We reported on 24 November and again on 2 December on attempts to force a debate in the House of Lords on The Marriages and Civil Partnerships (Approved Premises) (Amendment) Regulations 2011 which come into force tomorrow.
The Quaker website Nayler has published two articles concerning this development, containing a great deal of useful background information:
And Ekklesia has published Quakers in Britain welcome civil partnerships opportunity.
Iain McLean has written an article at Our Kingdom Time to save religious freedom from the UK’s religious right.
…What faith groups want to conduct civil partnerships on their premises? At the moment, a handful: the Metropolitan Community Church, the Quakers, the Unitarians, and Liberal Judaism. The Act, the regulations and ministers in both Labour and Coalition Governments have all made it clear that s.202 is purely permissive. No faith community can be penalised for not requesting to hold civil partnerships. And yet a coalition of conservative Christian groups continues to insist that this measure exposes them to litigation from those seeking to force them to hold civil partnerships against their will. This is part of a victimhood narrative in which, it is said, people are being penalised “for being Christians” (read: for discriminating against gay clients) in various roles such as registrars, relationship counsellors, would-be adopters, and hotel proprietors. In each of these cases, the courts have ruled against the Christians. This is bad for the individual Christians, who have been encouraged to bring (or defend) hopeless cases; it is good for their lobby groups, who need to keep the victimhood narrative going…
And he concludes:
…Furthermore, in a legal opinion published only on 1 December (long after Lady O’Cathain had secured her debate), the Church of England Legal Office reveals that both it and the government’s own lawyers agree with us and disagree with Mark Hill. It is a mystery why the Legal Office did not pass this opinion on to the Lords committee, which could then have seen that the regulations pose no real threat: neither to the Church of England, nor, as the C of E’s lawyers proceed helpfully to add, to any other faith community, whether congregational or hierarchical.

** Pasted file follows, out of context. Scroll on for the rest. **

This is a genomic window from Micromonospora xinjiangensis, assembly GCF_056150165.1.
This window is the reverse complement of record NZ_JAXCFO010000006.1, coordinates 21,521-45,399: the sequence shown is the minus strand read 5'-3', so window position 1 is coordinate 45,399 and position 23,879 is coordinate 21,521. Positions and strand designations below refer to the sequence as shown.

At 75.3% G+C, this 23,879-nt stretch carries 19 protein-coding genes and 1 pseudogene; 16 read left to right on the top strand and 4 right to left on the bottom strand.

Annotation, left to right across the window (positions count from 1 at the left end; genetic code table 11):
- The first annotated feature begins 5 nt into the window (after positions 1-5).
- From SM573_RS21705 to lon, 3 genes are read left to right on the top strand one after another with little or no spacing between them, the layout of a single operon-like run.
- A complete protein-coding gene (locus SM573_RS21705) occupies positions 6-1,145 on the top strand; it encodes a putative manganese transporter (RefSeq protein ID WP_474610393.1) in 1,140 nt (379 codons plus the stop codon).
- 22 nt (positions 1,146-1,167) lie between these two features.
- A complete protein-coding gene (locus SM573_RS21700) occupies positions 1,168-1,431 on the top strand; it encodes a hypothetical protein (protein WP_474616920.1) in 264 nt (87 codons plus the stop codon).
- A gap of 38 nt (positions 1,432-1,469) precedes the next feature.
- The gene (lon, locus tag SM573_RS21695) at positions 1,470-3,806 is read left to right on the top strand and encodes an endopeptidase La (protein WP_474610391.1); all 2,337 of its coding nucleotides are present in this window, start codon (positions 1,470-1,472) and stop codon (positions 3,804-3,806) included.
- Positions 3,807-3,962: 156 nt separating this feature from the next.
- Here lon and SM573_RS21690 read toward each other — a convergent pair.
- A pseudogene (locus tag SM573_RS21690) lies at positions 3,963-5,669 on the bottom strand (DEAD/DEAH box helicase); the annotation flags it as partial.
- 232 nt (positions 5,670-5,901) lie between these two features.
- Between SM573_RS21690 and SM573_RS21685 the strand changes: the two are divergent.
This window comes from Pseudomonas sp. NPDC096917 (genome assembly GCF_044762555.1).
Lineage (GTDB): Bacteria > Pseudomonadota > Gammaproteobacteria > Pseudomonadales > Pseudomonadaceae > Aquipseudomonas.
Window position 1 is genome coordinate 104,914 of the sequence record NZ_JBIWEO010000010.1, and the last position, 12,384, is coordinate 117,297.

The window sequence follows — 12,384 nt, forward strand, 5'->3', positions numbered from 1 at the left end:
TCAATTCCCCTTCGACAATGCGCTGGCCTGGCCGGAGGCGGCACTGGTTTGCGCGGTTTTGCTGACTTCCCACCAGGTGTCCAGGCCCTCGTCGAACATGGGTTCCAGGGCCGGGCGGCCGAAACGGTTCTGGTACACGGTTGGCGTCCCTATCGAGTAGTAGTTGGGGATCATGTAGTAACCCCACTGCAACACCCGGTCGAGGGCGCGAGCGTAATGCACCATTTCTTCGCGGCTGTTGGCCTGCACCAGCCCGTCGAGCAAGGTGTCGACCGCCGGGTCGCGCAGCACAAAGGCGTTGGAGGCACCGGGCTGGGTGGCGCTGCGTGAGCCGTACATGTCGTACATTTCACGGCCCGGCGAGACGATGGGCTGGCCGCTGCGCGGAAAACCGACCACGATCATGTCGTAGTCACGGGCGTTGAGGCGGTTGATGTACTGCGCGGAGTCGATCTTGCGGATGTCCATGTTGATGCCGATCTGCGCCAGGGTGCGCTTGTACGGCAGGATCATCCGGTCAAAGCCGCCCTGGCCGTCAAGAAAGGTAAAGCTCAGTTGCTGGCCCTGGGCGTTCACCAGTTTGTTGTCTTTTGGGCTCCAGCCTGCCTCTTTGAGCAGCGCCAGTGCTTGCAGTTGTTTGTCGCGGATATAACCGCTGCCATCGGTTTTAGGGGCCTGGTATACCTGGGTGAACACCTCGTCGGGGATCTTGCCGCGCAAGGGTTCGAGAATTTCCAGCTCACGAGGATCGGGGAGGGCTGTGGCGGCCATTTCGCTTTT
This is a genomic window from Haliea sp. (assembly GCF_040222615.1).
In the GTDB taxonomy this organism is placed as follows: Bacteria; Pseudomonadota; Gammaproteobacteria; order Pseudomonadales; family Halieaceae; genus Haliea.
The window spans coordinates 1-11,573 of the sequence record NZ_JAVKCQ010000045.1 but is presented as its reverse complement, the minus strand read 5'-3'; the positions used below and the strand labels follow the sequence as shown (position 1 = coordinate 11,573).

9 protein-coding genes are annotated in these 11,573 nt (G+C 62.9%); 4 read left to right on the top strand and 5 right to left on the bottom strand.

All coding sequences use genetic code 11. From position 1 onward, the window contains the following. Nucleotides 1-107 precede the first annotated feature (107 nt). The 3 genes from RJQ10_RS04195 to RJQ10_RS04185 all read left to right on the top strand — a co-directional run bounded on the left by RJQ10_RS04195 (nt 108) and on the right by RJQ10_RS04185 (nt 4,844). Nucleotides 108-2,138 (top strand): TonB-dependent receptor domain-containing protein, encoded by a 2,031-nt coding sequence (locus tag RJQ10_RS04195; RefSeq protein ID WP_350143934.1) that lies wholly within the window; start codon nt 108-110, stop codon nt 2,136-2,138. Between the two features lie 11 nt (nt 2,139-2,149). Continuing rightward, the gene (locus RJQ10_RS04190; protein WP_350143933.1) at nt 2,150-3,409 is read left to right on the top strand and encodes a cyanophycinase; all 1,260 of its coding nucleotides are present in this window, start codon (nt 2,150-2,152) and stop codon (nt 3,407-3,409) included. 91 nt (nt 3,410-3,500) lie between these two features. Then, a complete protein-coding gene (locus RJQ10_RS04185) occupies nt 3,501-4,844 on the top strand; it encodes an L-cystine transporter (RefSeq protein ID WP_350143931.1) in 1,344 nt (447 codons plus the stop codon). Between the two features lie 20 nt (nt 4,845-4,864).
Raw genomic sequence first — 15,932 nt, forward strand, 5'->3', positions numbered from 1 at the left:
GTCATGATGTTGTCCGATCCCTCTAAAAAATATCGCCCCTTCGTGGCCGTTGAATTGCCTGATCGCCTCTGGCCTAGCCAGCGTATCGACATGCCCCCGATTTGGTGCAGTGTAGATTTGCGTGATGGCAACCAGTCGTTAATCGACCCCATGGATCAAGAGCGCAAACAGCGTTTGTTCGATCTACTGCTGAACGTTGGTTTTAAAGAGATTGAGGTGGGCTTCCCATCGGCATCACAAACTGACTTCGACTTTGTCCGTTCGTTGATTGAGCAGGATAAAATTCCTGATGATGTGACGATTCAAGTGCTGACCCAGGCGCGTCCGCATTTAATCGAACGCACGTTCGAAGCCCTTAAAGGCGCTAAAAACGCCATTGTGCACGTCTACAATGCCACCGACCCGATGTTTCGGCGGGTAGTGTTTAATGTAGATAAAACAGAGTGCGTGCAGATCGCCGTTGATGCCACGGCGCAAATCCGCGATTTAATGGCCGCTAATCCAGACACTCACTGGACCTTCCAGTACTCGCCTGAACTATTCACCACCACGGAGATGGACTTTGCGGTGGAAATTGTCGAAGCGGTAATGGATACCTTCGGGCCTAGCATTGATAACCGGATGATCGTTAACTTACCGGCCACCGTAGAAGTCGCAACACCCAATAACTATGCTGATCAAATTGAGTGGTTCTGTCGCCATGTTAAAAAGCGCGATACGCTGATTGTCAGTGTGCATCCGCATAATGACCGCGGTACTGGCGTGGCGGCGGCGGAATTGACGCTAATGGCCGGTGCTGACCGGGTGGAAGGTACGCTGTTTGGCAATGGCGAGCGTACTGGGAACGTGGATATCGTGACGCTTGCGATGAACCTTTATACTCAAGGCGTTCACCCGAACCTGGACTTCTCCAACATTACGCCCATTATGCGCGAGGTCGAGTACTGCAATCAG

Lady O’Cathain’s campaign is not about protecting faithful Christians from the threat of vexatious litigation. If it were, then Quakers and Jews, who have suffered more than their fair share of that over the centuries, would be on the same side. It is about restricting religious freedom, and thwarting the will of parliament. Section 202 was enacted under the Labour government. The disputed regulations were promulgated by the coalition. All three parties have therefore endorsed it. As a Quaker, I totally respect the right of other Christian denominations not to host civil partnerships, if that is where their conscience leads them. But we have consciences too. Please get your tanks off our lawn, Lady O’Cathain. I hope that Peers will turn out in force on December 15th to protect religious freedom by defeating the O’Cathain motion.
Recent press coverage has tended to focus more on the Church of England’s own position than on the threat to the regulations themselves:
Martin Beckford Telegraph Church of England insists it will not have to host civil partnerships
Jasmine Coleman Guardian Church of England pours cold water on hopes for civil partnership ceremonies
Steve Doughty Mail Church ‘may have to offer gay weddings’ if Cameron’s plans given go-ahead
Press Association Tatchell asks clergy to defy ruling